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Semin Cancer Biol. 1996 Jun;7(3):129-38.

The role of alpha v-integrins in tumour progression and metastasis.

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Richard Dimbleby Department of Cancer Research, ICRF Laboratory, St Thomas's Hospital, London, UK.


Metastatic tumour spread is a pathologic process which can be described as altered cell growth associated with a series of adhesion/de-adhesion events which are coupled with regulated tissue degradation. Adhesion to, and migration through, the extracellular matrix (ECM) is necessary for the tumour invasion which is an important part of the metastatic process. Efficient proteolytic digestion of the molecules of the ECM appears to be facilitated by the localization of proteases at the cell surface-tissue interface (see also review by Stetler-Stevenson). Indeed, there is evidence from in-vitro studies to suggest that restriction of these enzymes to focal contact sites (areas of cell-substratum contact) may occur and that this sub-cellular juxtaposition of receptors and enzymes co-ordinates regulation of adhesion and proteolysis by the neoplastic cells. How such co-ordinated regulation is achieved and how this dynamic interplay is controlled during tumour development and progression are important areas of investigation.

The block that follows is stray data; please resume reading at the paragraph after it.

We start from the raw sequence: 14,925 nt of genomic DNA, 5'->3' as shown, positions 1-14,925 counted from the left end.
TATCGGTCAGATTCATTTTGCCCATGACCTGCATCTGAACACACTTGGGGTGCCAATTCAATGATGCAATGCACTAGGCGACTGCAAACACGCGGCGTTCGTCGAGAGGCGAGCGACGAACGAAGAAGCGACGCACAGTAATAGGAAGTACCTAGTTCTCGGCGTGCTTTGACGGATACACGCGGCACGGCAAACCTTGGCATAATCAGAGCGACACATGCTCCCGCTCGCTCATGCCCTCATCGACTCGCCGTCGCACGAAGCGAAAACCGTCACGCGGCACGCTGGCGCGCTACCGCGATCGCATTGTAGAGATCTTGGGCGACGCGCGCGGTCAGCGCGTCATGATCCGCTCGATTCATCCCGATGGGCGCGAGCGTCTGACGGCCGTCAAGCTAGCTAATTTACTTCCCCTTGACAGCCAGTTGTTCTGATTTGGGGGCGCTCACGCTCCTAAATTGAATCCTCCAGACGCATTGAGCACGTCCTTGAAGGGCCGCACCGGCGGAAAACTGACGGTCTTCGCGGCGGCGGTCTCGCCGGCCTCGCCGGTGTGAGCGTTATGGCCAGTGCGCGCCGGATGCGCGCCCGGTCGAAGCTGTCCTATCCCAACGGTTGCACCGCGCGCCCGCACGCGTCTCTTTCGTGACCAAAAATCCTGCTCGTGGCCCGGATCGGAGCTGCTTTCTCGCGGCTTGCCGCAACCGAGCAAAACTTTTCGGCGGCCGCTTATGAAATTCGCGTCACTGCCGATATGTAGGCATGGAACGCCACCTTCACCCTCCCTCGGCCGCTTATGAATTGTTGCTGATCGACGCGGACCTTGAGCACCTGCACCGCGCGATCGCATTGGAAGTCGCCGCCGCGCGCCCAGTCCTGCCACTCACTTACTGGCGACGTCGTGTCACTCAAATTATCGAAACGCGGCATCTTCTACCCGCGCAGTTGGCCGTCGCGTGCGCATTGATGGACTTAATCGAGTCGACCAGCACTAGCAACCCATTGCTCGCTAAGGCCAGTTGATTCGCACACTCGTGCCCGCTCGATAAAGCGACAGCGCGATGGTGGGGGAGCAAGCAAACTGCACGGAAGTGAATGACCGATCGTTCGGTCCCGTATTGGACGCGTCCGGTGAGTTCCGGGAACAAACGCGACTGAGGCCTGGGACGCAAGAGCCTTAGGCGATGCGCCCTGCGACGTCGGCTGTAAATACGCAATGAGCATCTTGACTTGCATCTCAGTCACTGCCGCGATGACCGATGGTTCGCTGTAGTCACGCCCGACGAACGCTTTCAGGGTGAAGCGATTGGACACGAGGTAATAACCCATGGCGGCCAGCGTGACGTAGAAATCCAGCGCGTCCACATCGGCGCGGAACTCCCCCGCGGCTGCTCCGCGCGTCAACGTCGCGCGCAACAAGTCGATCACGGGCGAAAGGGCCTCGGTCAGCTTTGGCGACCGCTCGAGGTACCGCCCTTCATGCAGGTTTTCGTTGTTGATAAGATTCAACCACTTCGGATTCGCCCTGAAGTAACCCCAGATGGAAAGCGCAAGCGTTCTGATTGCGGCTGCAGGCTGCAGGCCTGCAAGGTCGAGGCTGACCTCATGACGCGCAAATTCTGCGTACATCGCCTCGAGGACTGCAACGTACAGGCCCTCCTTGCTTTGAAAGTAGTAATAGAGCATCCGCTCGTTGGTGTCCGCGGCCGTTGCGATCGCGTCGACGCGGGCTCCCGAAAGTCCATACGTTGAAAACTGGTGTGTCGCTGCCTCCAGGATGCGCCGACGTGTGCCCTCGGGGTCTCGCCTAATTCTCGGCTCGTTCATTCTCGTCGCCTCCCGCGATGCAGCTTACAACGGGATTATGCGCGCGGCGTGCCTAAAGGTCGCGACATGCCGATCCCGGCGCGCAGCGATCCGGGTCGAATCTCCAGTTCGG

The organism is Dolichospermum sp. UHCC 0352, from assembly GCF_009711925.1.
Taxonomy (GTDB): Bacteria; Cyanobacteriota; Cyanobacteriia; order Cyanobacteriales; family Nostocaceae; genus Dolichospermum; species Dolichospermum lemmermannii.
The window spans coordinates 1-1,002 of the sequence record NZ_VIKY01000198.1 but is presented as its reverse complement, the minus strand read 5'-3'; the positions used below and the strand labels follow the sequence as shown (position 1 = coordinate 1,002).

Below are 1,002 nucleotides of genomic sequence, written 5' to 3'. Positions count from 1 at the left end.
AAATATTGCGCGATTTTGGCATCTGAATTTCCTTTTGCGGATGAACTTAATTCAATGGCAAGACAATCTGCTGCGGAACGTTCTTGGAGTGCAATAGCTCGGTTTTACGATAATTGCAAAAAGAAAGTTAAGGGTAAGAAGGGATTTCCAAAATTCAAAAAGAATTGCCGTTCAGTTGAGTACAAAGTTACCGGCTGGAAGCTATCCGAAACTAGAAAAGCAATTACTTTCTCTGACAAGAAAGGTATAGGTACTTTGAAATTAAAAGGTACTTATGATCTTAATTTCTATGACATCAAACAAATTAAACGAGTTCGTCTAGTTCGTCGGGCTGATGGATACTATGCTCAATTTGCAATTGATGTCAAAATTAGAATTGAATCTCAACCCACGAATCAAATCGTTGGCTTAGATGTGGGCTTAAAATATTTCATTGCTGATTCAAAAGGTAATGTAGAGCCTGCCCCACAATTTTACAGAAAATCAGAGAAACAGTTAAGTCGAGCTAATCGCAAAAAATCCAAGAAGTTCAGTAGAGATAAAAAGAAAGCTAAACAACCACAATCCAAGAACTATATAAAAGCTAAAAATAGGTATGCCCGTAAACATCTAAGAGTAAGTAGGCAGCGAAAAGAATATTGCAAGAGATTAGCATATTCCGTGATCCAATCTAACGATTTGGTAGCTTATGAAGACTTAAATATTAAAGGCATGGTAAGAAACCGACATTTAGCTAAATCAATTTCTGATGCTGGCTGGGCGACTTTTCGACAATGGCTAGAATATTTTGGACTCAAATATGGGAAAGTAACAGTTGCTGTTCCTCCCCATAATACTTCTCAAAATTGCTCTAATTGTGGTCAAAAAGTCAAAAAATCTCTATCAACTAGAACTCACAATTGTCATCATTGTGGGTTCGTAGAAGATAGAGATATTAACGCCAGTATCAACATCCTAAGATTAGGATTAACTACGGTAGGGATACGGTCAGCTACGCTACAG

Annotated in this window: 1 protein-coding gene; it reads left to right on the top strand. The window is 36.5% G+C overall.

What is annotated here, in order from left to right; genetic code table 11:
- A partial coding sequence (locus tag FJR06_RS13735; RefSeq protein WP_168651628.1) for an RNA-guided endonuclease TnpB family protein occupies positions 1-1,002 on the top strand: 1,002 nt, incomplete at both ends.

[Indexed for MEDLINE]

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